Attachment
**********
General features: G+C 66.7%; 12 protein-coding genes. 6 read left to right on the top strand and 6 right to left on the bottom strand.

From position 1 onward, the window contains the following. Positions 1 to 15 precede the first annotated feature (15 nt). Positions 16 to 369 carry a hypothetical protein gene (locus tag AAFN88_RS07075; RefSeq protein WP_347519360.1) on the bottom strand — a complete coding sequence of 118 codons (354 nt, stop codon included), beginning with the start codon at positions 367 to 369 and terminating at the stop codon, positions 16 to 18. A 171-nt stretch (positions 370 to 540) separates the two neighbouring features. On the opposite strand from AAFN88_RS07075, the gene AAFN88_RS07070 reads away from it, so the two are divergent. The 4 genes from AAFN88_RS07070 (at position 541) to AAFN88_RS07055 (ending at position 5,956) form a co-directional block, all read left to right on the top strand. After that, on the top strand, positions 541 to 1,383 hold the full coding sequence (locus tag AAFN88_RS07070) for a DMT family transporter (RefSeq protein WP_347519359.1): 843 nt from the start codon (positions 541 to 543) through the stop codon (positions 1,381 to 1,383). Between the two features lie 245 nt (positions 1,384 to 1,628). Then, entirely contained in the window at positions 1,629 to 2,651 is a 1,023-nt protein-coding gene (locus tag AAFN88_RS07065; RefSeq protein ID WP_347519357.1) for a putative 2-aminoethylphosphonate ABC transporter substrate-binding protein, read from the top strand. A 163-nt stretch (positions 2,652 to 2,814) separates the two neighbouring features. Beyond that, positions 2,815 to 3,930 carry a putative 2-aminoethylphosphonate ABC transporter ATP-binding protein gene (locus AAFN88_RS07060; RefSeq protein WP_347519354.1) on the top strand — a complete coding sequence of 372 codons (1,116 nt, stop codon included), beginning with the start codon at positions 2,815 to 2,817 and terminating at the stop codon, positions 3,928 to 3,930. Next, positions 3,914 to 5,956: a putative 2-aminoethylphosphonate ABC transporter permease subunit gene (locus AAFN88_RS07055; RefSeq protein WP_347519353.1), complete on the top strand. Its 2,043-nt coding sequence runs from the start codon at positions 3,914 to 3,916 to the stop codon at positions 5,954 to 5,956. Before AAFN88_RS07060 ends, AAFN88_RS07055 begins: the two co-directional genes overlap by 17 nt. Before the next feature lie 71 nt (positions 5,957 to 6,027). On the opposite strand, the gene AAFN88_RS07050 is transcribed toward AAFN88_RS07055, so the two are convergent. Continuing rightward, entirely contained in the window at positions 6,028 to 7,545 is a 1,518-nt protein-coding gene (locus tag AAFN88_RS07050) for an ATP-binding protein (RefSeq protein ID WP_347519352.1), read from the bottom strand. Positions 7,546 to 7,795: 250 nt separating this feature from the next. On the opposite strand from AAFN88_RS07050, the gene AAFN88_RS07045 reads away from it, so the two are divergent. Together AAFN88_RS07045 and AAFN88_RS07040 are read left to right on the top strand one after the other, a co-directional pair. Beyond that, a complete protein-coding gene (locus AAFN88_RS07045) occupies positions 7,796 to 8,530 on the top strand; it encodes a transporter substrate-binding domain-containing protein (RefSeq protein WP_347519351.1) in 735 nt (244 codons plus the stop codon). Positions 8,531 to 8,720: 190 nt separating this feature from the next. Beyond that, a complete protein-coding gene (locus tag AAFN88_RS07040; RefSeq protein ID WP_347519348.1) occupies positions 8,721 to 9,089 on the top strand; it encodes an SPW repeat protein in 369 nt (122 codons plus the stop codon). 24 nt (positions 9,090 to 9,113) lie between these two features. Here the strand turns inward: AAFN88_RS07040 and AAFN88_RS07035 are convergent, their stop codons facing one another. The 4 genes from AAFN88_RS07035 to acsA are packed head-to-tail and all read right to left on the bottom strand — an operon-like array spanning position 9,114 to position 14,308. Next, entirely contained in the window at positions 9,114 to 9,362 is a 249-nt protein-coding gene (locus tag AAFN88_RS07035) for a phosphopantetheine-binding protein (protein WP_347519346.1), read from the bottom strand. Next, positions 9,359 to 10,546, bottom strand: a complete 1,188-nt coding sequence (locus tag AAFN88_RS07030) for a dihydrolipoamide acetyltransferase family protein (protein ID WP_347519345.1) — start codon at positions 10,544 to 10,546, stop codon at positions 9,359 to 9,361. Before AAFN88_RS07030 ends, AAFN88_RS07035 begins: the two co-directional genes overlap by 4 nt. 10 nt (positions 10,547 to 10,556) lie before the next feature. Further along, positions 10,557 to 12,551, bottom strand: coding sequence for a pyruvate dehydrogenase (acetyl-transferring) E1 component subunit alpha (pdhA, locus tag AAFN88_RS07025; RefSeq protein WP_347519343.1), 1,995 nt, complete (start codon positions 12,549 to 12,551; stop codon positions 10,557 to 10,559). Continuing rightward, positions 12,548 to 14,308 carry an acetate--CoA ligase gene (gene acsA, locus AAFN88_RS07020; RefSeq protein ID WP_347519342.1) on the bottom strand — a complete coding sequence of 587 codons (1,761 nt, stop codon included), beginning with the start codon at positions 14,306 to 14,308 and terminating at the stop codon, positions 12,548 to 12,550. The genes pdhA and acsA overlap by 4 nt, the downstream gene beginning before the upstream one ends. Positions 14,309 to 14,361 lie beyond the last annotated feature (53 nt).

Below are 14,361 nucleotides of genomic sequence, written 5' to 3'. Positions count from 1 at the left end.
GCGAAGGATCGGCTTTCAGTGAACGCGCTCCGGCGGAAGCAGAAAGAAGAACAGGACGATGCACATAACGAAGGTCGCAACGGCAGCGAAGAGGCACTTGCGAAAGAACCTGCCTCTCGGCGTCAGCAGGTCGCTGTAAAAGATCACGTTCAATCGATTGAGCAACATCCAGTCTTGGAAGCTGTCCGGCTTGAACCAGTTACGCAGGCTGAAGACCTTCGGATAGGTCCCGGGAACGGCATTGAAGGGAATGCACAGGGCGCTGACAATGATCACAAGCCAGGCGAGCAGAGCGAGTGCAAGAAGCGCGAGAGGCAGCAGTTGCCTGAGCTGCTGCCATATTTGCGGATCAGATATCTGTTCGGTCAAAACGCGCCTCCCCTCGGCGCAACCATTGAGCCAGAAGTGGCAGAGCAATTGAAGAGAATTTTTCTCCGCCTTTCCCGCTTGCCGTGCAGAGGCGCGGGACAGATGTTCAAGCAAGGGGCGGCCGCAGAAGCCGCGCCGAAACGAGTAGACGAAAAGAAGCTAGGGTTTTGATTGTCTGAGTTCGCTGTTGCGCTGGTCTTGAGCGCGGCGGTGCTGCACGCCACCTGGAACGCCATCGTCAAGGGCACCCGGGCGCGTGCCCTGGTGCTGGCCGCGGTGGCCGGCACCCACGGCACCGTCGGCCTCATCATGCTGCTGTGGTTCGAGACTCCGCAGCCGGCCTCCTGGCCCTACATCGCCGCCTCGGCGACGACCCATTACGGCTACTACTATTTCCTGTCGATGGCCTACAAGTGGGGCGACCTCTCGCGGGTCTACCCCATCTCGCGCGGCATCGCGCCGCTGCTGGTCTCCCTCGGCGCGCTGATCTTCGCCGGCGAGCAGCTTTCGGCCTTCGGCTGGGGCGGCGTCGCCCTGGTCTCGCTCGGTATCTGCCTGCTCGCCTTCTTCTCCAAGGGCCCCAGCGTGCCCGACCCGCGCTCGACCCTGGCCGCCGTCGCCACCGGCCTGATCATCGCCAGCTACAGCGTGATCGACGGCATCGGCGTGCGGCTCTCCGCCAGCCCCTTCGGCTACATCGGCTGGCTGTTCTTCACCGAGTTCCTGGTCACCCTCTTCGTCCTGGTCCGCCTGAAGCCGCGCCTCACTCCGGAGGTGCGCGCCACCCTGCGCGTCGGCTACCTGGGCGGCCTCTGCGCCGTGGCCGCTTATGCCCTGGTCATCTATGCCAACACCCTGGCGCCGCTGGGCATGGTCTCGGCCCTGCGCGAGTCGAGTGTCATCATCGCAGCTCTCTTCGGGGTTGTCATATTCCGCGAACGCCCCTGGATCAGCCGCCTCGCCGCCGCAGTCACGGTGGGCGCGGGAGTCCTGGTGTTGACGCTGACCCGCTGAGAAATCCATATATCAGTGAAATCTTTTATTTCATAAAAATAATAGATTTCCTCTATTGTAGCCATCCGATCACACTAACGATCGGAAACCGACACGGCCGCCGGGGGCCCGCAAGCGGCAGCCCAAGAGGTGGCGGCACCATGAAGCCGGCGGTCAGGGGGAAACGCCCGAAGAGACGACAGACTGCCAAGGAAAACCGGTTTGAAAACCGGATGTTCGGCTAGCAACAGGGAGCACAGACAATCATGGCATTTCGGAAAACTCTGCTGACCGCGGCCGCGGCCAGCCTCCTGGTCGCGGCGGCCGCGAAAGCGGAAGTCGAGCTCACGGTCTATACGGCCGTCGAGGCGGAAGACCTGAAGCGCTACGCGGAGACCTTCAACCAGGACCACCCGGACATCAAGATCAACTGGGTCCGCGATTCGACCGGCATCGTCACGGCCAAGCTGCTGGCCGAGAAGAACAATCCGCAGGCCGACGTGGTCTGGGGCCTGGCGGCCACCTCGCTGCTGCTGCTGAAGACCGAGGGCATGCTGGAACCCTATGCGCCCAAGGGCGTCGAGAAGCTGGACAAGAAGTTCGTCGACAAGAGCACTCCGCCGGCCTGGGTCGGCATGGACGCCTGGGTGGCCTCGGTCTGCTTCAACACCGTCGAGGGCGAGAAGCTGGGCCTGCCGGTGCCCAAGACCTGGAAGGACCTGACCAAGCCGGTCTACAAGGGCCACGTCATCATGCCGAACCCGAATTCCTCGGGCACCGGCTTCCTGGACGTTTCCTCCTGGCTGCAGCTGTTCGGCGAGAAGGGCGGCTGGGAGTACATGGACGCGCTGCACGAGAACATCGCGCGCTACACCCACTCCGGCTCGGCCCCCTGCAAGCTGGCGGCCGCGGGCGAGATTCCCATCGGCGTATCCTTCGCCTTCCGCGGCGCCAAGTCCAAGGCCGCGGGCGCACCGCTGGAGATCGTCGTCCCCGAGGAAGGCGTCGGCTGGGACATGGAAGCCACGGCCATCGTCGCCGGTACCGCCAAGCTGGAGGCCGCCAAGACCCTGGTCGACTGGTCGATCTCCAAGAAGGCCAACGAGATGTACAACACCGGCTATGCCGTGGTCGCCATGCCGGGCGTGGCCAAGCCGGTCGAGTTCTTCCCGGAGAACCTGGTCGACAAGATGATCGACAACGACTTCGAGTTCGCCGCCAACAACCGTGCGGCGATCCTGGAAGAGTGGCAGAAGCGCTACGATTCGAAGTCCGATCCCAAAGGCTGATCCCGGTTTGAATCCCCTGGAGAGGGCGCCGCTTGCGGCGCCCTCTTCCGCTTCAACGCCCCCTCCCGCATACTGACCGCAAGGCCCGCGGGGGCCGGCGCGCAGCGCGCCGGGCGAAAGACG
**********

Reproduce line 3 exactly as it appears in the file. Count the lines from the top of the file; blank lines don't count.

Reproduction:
Below are 14,361 nucleotides of genomic sequence, written 5' to 3'. Positions count from 1 at the left end.